When South Bend Mayor Pete Buttigieg first entered the race, to be honest, I was mesmerized. He struck me as young, but brilliant. He spoke with compassion for the least of these and, led by his faith, he invoked the kind of Christianity long missing from the national discourse—one that is inclusive, wrapped in love and equality, and that believes the test of us brings out the best in us.
That he is gay and married was of no consequence to me, although I knew it would be for some. I wanted to believe that he would be the sort of candidate who challenged us to higher ground, but met us at our point of need. He has spent nearly every day since proving me wrong.
I had continued to give him the benefit of the doubt until learning of his past attempt to build a coalition with Tea Party activists—a movement fueled by white supremacy, bigotry and xenophobia in the midst of the Obama administration—as he campaigned for statewide office in Indiana, rather than creating alliances with people of color. As the Tea Party pledged to “take America back,” setting the stage for Trump’s MAGA campaign, Buttigieg found them worthy partners.
Wednesday night, he will have to answer for that when the Democratic field of candidates convene in my city, Atlanta, to debate the issues of the day. They will assemble at Tyler Perry Studios, which is fitting when you consider that sprawling facility was built by a black man on land once commanded by Confederate forces. If there is a capital of black America, it is Atlanta.
As the campaign buses roll into the cradle of the civil rights movement and the candidates glad-hand supporters and polish their opening statements, I wonder now: What would Martin say?
This is, after all, the birth home of Dr. King, where his children reside and where he himself lay in a crypt on a site erected in his memory. It is where he received both death threats and accolades, where he and young men named Andrew Young, Ralph David Abernathy, C.T. Vivian, John Lewis and others sat down over cornbread and turnips and sweet tea at Pascal’s Restaurant to plot their course. These men, younger then than Mayor Pete is now, did not cower in the face of racial animus and violence. They were not turned back by a bat-wielding governor, firehoses and dogs, or church bombings. Martin saw and inspired us to an America better than the one she saw herself.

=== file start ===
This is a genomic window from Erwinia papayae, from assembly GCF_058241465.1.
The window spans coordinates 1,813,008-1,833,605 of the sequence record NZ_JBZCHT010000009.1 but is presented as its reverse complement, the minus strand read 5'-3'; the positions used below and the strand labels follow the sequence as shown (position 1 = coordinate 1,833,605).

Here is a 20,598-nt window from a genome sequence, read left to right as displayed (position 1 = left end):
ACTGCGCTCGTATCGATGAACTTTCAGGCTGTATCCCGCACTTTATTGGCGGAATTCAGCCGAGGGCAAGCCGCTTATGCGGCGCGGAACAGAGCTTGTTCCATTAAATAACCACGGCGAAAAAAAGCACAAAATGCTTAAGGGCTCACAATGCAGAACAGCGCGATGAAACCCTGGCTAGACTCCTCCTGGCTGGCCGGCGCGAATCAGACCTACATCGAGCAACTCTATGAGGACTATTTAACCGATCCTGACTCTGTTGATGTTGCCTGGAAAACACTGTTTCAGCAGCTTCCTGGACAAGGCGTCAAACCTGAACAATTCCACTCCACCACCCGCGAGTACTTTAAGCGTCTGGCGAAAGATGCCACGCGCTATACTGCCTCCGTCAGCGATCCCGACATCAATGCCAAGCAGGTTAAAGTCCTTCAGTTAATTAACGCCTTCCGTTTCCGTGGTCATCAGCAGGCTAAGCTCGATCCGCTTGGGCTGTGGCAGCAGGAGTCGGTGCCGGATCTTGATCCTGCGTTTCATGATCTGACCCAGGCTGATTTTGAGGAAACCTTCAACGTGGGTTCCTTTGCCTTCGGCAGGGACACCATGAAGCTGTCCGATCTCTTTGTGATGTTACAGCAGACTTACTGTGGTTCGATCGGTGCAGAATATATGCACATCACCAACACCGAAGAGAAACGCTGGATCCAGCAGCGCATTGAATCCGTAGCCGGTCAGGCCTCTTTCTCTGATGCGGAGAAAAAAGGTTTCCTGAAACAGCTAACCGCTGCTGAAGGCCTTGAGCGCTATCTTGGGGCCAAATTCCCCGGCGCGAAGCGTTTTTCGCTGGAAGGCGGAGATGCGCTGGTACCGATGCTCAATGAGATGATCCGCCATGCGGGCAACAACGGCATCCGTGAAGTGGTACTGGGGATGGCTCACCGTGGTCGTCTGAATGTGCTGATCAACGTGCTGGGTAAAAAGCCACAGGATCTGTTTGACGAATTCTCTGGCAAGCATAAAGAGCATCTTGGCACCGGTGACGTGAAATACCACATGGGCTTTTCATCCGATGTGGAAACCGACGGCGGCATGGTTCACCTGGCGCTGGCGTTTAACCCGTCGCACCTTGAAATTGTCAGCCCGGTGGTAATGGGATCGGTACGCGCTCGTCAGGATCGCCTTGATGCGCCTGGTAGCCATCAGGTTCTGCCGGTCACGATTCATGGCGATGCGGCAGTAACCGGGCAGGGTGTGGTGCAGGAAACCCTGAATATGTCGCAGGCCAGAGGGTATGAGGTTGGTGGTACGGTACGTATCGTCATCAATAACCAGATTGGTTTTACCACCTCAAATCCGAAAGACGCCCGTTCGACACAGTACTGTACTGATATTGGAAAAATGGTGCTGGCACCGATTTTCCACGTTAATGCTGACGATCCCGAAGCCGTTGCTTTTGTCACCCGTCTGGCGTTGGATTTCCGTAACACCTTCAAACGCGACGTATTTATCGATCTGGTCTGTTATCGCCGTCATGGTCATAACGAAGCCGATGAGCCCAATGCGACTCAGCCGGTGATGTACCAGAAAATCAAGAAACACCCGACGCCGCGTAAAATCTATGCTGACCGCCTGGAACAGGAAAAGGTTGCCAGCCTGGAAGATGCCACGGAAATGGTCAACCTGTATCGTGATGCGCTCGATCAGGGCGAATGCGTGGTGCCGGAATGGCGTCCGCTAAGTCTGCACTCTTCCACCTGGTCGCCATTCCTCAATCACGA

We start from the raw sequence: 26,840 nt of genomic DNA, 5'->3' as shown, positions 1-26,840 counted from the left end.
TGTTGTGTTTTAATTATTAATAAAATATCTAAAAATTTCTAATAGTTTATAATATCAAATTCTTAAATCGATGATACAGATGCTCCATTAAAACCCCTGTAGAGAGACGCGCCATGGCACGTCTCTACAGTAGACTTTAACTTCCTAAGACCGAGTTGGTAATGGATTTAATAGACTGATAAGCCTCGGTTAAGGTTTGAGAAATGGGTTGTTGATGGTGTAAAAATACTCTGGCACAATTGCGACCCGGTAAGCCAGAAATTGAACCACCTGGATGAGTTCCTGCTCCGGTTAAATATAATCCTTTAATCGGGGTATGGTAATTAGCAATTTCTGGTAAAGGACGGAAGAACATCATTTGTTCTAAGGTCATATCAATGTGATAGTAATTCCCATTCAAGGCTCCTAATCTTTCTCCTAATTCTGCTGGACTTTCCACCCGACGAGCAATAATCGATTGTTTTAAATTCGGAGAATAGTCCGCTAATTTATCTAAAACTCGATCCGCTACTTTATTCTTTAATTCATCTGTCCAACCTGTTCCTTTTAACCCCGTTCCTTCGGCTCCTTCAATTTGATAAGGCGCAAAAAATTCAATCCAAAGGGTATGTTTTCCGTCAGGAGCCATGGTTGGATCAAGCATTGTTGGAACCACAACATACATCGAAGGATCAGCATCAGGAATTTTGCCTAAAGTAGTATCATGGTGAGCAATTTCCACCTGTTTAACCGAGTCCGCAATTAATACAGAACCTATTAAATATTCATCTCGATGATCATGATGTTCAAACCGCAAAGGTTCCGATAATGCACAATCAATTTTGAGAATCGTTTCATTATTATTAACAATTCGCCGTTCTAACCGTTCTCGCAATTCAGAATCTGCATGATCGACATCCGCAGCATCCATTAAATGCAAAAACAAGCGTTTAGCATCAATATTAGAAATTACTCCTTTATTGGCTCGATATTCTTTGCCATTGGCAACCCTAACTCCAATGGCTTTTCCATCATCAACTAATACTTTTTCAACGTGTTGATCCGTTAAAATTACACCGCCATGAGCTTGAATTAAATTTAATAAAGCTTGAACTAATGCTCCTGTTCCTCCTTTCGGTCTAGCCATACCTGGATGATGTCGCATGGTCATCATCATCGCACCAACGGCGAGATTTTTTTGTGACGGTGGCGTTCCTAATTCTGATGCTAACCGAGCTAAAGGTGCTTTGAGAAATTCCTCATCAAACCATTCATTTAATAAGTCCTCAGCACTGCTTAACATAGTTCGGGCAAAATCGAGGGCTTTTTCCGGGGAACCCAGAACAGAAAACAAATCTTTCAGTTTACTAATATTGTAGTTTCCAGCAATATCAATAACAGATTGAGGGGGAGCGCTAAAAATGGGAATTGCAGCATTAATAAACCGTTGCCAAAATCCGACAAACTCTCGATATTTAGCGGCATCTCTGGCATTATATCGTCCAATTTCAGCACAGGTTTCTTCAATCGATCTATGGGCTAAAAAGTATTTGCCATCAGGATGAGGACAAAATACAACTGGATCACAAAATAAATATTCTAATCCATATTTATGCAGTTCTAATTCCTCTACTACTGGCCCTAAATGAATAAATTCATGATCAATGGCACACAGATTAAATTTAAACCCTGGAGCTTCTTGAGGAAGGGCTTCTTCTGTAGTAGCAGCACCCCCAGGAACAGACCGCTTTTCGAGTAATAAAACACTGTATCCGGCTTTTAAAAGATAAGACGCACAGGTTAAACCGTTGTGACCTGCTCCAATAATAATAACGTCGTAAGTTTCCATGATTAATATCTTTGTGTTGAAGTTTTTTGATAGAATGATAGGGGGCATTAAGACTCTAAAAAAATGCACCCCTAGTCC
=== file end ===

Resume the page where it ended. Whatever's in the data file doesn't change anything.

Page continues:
I expect that he would have embraced Buttigieg with the same vigor he embraced Bayard Rustin, the black and gay activist who orchestrated the March on Washington. But, if Brother Martin were here, he might well have some questions for the young mayor.
King might press him to explain why black voters should trust and support him given his record of siding with racist South Bend police officers and against their African-American chief. King might want him to explain his willingness to gentrify predominantly black neighborhoods in the name of “beautification,” or why his campaign promoted a fraudulent endorsement list of African-American leaders in South Carolina. And King might demand an answer for the lack of diversity in his city leadership and on his campaign.
King might well tell Buttigieg, as I would, that social change is intentional. He would tell him that the moral arc of the universe bends towards righteousness but that, without work, faith is dead. The silence of our friends, King understood, is more murderous to the cause of equality than the roar of our enemies.
I do not believe Mayor Pete to be an enemy of African-Americans—far from it. But I have found him tragically silent about the things that matter when they matter. He speaks passionately about the urgency of opening opportunity for every American, but I do not believe he shares the same intellectual curiosity for our issues as he does, say, for learning Noweigian to read a novel. “I couldn’t get it done,” he said at an earlier debate about diversifying the police department of South Bend. And that black police chief who recorded a band of racist cops saying racist things? Well, Buttigieg fired him. He didn’t choose to own that failure. But it was on display when he was forced to leave the campaign trail after the shooting of a black man back home in Indiana.